There is a chance that he somehow found his way into a car boot or something and was taken elsewhere, but that seems slim as well.

Of course we'll carry on doing all we can to find him, but I'm afraid it's looking increasingly as if something dreadful has happened to him -- either an urban predator (there are patches of waste ground nearby where I wouldn't be at all surprised to find foxes, and some of our neighbours have bloody big dogs as well), or an accident (we live near to several large roads and a train line)... and that his body is either somewhere inaccessible, where it won't be found for months or years, or else has already been found by someone who doesn't understand how much people love their cats, and has disposed of it without informing anyone.

It's upsetting to be writing this, but I can't honestly believe any more that another outcome is at all likely.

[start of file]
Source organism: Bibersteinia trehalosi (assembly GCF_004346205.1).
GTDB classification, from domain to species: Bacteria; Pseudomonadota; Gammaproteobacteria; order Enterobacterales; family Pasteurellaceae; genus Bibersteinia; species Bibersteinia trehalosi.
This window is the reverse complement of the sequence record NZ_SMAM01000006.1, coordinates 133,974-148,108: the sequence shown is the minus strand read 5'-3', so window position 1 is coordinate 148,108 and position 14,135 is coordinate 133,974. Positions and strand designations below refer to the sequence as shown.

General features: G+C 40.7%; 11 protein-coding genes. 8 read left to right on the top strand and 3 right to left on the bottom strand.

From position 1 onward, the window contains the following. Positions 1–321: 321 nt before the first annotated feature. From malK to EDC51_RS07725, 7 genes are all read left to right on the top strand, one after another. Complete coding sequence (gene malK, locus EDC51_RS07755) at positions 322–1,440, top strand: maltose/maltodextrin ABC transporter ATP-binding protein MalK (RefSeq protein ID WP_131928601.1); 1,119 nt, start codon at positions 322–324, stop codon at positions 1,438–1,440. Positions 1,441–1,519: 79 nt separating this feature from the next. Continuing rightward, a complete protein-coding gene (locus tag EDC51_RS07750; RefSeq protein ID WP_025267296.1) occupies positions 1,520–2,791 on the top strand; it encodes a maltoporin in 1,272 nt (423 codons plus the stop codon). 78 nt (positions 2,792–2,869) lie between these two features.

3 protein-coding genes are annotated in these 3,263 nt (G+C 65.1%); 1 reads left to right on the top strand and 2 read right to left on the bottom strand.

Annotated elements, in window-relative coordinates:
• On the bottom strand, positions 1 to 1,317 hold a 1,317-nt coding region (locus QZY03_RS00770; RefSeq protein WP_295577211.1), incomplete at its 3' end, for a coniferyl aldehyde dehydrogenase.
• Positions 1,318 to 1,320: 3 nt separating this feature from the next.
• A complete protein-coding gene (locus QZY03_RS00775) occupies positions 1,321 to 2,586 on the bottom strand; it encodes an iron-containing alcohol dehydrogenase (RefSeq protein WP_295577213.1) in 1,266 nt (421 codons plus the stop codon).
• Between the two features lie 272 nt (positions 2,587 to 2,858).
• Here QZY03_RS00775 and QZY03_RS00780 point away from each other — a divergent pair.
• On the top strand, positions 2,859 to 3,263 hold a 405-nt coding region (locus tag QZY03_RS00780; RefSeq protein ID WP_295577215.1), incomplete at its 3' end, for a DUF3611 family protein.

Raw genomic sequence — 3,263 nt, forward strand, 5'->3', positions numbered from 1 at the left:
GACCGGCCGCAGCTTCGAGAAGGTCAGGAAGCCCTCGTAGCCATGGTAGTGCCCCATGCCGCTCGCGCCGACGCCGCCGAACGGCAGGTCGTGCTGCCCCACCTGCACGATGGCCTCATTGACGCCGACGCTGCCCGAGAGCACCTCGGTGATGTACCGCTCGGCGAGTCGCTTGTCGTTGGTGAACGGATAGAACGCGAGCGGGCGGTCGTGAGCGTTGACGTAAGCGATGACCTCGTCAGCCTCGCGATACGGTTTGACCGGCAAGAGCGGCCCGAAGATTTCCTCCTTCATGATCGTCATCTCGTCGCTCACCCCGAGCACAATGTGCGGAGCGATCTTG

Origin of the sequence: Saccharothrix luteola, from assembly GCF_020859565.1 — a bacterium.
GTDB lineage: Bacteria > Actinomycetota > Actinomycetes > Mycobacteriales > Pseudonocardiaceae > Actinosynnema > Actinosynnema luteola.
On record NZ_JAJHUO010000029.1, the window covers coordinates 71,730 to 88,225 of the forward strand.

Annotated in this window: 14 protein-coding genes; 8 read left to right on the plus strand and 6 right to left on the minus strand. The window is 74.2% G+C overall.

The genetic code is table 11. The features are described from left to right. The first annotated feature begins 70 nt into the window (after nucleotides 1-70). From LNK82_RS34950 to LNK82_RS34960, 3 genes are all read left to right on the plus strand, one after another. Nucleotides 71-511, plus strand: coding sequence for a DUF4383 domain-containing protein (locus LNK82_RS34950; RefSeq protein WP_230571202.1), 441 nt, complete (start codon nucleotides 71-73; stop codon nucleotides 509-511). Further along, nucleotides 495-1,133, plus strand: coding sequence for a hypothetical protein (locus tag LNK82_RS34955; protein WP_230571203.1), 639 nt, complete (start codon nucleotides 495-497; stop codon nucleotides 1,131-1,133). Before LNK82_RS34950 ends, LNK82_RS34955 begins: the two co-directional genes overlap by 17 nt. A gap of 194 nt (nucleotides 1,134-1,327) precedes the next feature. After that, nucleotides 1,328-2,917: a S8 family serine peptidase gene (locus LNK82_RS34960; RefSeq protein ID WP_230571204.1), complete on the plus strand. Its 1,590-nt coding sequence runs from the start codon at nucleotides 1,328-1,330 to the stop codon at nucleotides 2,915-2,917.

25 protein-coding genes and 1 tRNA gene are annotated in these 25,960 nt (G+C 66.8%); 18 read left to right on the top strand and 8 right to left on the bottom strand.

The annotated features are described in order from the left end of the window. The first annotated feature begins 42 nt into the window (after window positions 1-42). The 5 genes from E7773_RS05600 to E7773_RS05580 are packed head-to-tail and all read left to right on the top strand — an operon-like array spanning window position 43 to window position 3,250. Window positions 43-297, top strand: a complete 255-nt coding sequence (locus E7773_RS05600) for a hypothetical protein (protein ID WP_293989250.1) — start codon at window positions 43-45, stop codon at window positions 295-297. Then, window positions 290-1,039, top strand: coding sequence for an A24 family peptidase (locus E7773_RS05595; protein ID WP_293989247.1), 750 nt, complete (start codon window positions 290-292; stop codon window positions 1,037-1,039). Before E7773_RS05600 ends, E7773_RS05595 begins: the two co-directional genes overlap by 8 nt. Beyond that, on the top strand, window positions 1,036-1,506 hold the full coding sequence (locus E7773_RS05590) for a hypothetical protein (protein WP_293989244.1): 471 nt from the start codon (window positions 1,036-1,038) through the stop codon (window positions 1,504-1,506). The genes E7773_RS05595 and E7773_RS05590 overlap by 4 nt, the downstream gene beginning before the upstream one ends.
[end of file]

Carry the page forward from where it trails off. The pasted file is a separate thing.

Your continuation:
Mulder was a lovely cat -- so affectionate and loyal. He jingled and chirrupped when he ran to greet us, and would chew the finger of anybody who let him. He panicked easily, especially at the sight of things larger than himself, and would run madly ahead of anyone moving from one room to another, usually running back the other way a few seconds later. He would stand on top of us while we were watching television and assiduously knead at us with his claws, in the hope that doing this might provide him with a source of milk. At other times he would sit quietly on a chair or a shelf, or curl up asleep, cuddling his back legs with his front paws. I have rarely felt more content than those few times when I took a nap on the sofa, and Mulder slept too, warm and heavy on my stomach.

He will be very sadly missed.

09 February 2005

Missing Cat

As some of you will have read on B.'s LiveJournal, we have a missing cat crisis. Mulder was last seen early on Monday evening, which doesn't sound like a long time ago but he's a very home-loving cat who's never stayed out all night during the six years we've known him. We're both very worried -- frankly, I'm finding it difficult to concentrate on work at present, let alone write any of the stuff I've been meaning to add to this blog.